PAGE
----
5 Things You Must Do At Mardi GrasPosted on 01/29/2018
New Orleans is home to one of the world's greatest parties.
Like other Carnival celebrations, Mardi Gras grew from the Christian practice of feasting and celebrating on 'Mardi Gras' – which means 'Fat' Tuesday - on Shrove Tuesday, just before the solemn fasting of the 40-day pre-Easter season of Lent.
The actual dates differ every year. Shrove Tuesday can happen during February or early March, and Carnival season begins immediately after the 12th day of Christmas, continuing up to the Eve of Ash Wednesday, when Lent begins.
Other places in the world celebrate pre-Lent, too; you've probably heard of famous Carnivals in Venice, the Caribbean, in Rio and elsewhere. But New Orleans' Mardi Gras has its own unique character. The city's French-Creole heritage and culture and cuisine, steamy Southern climate - and oh, that famous local jazz! - make Mardi Gras one-of-a-kind.
Thousands of people from North America and around the world flock to Mardi Gras. Here's how to celebrate in true N'awlins style:
Feast on Fat Tuesday Food
Fat Tuesday is the one day of the year when eating fried foods is a virtue. No dieting on Mardi Gras! Sink your teeth into some of the best Creole dishes New Orleans offers. To get that local flavor, order anything on the menu with crawfish – a classic crawfish boil, crawfish bisque, or the iconic crawfish etouffee, which means 'smothered', with the local crustacean coated in a rich creamy Louisiana-seasoned sauce served over rice.
Iconic Creole stews gumbo or jumbalaya are a must while you are in Louisiana. For feasting on the run, a local muffuletta sandwich is the best best on the menu: where the special ingredient, olive salad, binds cured meats and cheeses in sesame dinner rolls.
Indulge your sweet tooth with the local version of beignet – or as you might call it: a traditional-recipe donut.
A Mardi Gras special sweet treat is King Cakes, often a brioche/raisin bread type ring topped in official Mardi Gras colors of green, gold and purple, and with a hidden bean or even baby Jesus statue inside. Whoever gets the bean, becomes the next Mardi Gras 'king', or party host.
Have a Ball
Krewes are social clubs of New Orleans' residents that date back to the 19th century, established to organize the famous Carnival parades and masked balls. Most major krewes follow the same parades schedule and route annually. These days parades are too oversized to take place inside the famous French Quarter. But they still rouse up enthusiastic spectators and toss trinkets into the crowds, including 'doubloons' – replica coins often stamped with a krewe logo – and of course beads, the symbol of New Orleans Mardi Gras decadence.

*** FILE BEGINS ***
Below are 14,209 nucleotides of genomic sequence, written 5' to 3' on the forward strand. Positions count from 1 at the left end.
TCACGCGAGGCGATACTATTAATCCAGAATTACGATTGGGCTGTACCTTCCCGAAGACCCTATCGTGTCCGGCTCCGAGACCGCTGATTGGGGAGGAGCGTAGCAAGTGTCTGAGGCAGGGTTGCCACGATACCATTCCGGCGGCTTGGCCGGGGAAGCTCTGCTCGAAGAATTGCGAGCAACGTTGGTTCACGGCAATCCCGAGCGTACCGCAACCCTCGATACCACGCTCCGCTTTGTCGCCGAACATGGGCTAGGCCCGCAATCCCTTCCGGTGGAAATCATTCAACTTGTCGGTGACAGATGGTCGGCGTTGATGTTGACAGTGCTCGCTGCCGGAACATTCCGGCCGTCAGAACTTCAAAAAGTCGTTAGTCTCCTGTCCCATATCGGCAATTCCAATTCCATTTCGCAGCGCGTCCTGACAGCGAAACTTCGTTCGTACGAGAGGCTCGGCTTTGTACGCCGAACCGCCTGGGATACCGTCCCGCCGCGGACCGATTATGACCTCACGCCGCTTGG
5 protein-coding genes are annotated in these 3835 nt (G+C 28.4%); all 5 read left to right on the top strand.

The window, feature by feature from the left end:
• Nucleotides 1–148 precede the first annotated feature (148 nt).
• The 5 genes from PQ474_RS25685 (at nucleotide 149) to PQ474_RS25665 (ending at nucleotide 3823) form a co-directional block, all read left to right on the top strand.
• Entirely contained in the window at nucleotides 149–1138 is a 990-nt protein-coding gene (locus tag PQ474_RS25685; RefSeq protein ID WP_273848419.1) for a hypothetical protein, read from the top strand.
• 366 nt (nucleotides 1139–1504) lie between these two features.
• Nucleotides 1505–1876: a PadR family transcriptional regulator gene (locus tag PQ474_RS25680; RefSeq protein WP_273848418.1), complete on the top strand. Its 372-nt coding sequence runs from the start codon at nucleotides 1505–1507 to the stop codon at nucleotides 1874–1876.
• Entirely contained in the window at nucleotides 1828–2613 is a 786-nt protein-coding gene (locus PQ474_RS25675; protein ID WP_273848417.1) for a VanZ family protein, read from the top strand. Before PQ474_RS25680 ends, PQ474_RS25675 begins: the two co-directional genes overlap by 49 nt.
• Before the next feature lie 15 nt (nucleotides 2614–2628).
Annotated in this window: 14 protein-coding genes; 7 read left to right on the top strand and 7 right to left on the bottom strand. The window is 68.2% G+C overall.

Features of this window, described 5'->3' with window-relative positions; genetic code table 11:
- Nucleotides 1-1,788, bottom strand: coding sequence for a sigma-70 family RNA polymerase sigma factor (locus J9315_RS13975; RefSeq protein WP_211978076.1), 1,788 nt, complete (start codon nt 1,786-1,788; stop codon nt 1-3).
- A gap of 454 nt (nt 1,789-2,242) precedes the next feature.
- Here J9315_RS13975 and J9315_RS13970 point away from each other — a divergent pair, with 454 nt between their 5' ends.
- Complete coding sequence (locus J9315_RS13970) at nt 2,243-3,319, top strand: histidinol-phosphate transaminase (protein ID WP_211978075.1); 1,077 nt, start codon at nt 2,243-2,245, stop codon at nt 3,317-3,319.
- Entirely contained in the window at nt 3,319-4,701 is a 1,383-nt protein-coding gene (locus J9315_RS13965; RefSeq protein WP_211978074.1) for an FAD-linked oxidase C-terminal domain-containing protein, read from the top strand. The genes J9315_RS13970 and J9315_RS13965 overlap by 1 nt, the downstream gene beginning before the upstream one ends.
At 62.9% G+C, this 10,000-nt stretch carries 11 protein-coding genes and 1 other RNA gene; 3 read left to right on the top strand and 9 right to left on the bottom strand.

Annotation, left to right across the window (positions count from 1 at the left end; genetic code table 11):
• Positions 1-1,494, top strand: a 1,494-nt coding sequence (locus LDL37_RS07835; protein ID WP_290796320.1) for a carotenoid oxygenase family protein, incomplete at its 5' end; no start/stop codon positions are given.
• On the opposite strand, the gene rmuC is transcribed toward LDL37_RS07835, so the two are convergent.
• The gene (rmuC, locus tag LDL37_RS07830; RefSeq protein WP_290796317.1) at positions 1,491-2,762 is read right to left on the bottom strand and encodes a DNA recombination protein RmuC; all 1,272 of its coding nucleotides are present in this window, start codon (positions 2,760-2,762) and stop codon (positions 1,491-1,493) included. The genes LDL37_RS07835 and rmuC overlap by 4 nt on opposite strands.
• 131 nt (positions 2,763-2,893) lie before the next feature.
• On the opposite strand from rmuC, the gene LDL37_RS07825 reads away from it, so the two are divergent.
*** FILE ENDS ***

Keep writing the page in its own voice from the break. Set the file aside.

Play Dress Up
There is no Mardi Gras without the costumes. This is not a time for subtlety. Sparkles and matching headgear and masks are the order of the day, especially in Mardi Gras' traditional colors of purple, gold and green. New Orleans Mardi Gras may lack the baroque elegance of Venice or the throbbing sensuality of bikinis and samba in Rio, but dress up you must. Mardi Gras costumes span everything from black tie at private balls, to mutant octopus costumes and Elvis impersonators, jokers and mythological figures in a surreal whirlwind of excitement.
And Dress Down
It's easy to blame the current younger generation and TV shows featuring bad behavior for the decadence of topless party-goers at Mardi Gras. But semi-nudity and even cross-dressing have a long history with the Carnival in New Orleans, at least back to the 19th century. Women flashing from balconies in the French Quarter have long been documented crowd stoppers. The beads-for-baring-them motif is all part of the unrestrained party ambiance of Mardi Gras.
Feel the Music
Any time of the year, New Orleans is one of the greatest music capitals of the world, the birthplace and home of jazz. Mardi Gras takes music to another level in the city, and even more than usual to the streets, where jazz music and brass instruments are joined by the latest beats and rhythms. You won't be able to resist dancing in the streets, at parties, in hotel lobbies, at of course at any ball you are lucky enough to be invited to attend.